Watch Dr Jennifer Makovec Knight accept the research grant award and hear a bit about the project.
Concussion can be a serious diagnosis exposing patients to both short-term and long-term morbidity. The diagnosis of concussion relies on self-reported symptoms and tests of cognitive function. In Australia, a substantial number of patients sustain head strikes while under the influence of alcohol and other drugs. In these cases, the acute impacts of intoxication render it difficult to obtain a reliable account of the injury event or effectively diagnose concussion. Without reliable diagnoses, patients are at higher risk of repeat injury, and worse outcomes.
Objective markers of brain injury (i.e. biomarkers), can be a valuable adjunct to clinical judgement. We have recently shown that a panel of blood-based biomarkers can distinguish between individuals with and without concussion with high accuracy, however, these markers have not been validated in the setting of exposure to alcohol and/or other drugs.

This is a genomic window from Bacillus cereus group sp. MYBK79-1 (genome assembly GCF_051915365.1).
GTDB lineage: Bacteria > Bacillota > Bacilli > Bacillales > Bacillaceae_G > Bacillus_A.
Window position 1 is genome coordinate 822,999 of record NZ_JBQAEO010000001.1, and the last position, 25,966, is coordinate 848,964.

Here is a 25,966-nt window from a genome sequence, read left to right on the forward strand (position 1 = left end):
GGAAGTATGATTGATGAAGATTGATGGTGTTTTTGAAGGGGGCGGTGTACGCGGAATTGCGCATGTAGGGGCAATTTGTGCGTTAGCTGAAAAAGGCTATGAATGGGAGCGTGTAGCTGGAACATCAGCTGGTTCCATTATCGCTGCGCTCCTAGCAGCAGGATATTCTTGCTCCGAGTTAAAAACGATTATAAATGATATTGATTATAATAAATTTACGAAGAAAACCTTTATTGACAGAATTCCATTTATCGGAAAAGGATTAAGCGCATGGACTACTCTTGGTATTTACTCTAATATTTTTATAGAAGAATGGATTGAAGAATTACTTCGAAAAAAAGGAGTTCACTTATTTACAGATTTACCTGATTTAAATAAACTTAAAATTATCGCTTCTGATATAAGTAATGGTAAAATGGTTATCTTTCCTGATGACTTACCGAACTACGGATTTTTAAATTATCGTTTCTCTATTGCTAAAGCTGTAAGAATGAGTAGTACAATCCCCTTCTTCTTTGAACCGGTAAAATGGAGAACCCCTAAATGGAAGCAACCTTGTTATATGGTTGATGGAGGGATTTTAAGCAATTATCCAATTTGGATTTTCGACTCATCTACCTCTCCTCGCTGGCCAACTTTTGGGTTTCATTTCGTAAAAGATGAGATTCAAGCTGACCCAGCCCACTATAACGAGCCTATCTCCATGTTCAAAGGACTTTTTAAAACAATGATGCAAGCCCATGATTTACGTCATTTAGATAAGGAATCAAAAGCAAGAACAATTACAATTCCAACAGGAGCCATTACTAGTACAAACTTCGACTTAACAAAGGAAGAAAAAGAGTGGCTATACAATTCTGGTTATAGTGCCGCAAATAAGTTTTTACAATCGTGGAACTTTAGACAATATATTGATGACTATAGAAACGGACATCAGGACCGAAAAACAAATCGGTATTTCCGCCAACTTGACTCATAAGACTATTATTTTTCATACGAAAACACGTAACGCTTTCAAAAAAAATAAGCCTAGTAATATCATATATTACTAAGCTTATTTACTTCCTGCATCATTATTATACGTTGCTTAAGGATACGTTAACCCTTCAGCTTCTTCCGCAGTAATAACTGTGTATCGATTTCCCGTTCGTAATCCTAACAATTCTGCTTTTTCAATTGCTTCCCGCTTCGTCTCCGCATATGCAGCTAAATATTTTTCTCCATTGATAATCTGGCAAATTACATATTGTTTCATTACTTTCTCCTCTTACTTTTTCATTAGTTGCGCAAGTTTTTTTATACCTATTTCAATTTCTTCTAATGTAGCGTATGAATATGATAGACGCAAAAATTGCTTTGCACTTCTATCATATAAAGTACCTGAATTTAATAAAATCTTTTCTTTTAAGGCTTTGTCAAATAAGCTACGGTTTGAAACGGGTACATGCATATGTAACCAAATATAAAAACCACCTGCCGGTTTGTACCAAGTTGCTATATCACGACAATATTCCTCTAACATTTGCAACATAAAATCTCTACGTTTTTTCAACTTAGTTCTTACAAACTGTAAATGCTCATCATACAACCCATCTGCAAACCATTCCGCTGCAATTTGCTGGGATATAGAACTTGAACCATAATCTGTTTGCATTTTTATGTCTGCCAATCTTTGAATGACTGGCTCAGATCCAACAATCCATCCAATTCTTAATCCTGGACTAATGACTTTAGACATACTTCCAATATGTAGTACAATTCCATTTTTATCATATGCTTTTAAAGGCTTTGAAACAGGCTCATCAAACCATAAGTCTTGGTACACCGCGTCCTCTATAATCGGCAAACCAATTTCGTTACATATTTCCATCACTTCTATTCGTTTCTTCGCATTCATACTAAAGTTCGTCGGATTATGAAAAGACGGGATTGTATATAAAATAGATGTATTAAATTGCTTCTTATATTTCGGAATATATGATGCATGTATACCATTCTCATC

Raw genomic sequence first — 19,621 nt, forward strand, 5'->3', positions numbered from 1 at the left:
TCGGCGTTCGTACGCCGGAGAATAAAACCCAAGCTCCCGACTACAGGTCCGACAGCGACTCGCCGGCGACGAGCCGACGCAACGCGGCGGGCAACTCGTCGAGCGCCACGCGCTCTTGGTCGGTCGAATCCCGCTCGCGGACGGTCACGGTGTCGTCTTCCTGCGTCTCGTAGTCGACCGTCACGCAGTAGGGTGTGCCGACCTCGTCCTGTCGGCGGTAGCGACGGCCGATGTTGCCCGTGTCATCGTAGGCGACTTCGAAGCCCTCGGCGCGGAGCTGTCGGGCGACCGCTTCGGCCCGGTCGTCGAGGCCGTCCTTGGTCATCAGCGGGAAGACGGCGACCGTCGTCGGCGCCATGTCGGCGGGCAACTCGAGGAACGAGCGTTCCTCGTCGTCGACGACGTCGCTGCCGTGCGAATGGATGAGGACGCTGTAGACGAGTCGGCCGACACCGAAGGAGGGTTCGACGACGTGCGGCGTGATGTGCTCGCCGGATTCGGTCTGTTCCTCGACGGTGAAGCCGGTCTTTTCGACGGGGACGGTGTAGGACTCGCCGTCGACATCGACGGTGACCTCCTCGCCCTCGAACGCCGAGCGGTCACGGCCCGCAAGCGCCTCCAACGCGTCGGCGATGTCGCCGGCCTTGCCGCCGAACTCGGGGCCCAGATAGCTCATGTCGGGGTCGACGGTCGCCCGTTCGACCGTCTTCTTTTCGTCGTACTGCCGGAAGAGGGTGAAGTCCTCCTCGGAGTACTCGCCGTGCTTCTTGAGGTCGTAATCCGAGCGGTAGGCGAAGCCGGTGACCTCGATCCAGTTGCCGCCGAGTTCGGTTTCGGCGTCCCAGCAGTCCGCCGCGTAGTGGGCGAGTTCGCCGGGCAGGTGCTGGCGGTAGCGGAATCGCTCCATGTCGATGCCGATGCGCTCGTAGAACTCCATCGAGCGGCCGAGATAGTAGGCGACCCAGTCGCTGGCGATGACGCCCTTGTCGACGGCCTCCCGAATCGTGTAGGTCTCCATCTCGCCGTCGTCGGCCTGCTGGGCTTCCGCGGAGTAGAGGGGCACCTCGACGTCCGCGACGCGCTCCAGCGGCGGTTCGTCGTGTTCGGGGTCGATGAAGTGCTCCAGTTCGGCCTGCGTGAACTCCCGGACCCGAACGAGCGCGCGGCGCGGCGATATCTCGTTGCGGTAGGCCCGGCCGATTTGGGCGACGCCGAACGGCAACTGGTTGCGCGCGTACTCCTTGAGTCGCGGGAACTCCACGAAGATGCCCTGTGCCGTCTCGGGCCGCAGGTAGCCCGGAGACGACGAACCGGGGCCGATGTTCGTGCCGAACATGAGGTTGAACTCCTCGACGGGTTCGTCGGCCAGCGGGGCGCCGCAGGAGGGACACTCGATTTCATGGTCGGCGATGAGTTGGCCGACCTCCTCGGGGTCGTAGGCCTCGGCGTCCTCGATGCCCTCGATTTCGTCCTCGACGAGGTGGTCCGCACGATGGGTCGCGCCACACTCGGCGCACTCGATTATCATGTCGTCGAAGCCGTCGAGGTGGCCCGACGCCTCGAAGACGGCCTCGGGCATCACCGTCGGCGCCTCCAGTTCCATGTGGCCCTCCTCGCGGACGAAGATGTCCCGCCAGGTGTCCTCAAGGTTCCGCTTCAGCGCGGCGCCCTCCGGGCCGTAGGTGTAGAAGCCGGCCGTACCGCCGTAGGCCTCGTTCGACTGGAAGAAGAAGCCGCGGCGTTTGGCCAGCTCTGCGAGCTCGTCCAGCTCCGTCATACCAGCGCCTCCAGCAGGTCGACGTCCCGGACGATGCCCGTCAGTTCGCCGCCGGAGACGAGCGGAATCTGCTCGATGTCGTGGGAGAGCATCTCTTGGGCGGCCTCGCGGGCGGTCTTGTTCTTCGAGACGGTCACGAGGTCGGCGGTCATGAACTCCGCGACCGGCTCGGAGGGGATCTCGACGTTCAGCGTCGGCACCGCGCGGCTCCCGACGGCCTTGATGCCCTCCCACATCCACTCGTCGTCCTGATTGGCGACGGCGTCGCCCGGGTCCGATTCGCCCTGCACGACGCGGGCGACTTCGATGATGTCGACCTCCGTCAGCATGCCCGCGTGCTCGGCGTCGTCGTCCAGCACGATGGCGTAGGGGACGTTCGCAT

This study aims to improve diagnostic certainty and outcomes of concussion among patients presenting to the emergency department with signs and symptoms of head injury, but are unable to be assessed using standard subjective reports and cognitive testing because they are under the influence of alcohol or other drugs. We will collect blood from these patients in the Emergency Department and quantify levels of blood biomarkers. Our hypothesis is that the levels of blood biomarkers on the day of injury will correlate to symptom severity, and therefore provide evidence on potential utility of biomarkers to predict post-concussion symptoms.